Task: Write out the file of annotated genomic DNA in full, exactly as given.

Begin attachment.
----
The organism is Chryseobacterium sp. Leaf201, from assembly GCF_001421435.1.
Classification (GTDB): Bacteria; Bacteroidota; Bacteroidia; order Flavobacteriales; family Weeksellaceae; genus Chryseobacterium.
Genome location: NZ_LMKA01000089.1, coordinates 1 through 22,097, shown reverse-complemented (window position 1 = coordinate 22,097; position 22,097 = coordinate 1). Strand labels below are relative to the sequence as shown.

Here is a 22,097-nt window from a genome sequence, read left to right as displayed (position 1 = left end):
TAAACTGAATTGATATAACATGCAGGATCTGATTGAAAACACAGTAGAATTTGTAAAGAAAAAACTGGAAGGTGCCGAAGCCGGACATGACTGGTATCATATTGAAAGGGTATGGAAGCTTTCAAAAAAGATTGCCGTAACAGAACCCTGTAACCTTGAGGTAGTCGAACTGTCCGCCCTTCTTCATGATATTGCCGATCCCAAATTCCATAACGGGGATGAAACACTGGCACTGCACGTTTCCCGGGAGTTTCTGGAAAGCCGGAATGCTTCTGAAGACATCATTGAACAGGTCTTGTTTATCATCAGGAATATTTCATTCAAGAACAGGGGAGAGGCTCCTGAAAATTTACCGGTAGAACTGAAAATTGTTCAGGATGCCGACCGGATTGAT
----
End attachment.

The organism is Chryseobacterium sp. Leaf201, from assembly GCF_001421435.1.
Classification (GTDB): Bacteria; Bacteroidota; Bacteroidia; order Flavobacteriales; family Weeksellaceae; genus Chryseobacterium.
Genome location: NZ_LMKA01000089.1, coordinates 1 through 22,097, shown reverse-complemented (window position 1 = coordinate 22,097; position 22,097 = coordinate 1). Strand labels below are relative to the sequence as shown.

Here is a 22,097-nt window from a genome sequence, read left to right as displayed (position 1 = left end):
TAAACTGAATTGATATAACATGCAGGATCTGATTGAAAACACAGTAGAATTTGTAAAGAAAAAACTGGAAGGTGCCGAAGCCGGACATGACTGGTATCATATTGAAAGGGTATGGAAGCTTTCAAAAAAGATTGCCGTAACAGAACCCTGTAACCTTGAGGTAGTCGAACTGTCCGCCCTTCTTCATGATATTGCCGATCCCAAATTCCATAACGGGGATGAAACACTGGCACTGCACGTTTCCCGGGAGTTTCTGGAAAGCCGGAATGCTTCTGAAGACATCATTGAACAGGTCTTGTTTATCATCAGGAATATTTCATTCAAGAACAGGGGAGAGGCTCCTGAAAATTTACCGGTAGAACTGAAAATTGTTCAGGATGCCGACCGGATTGAT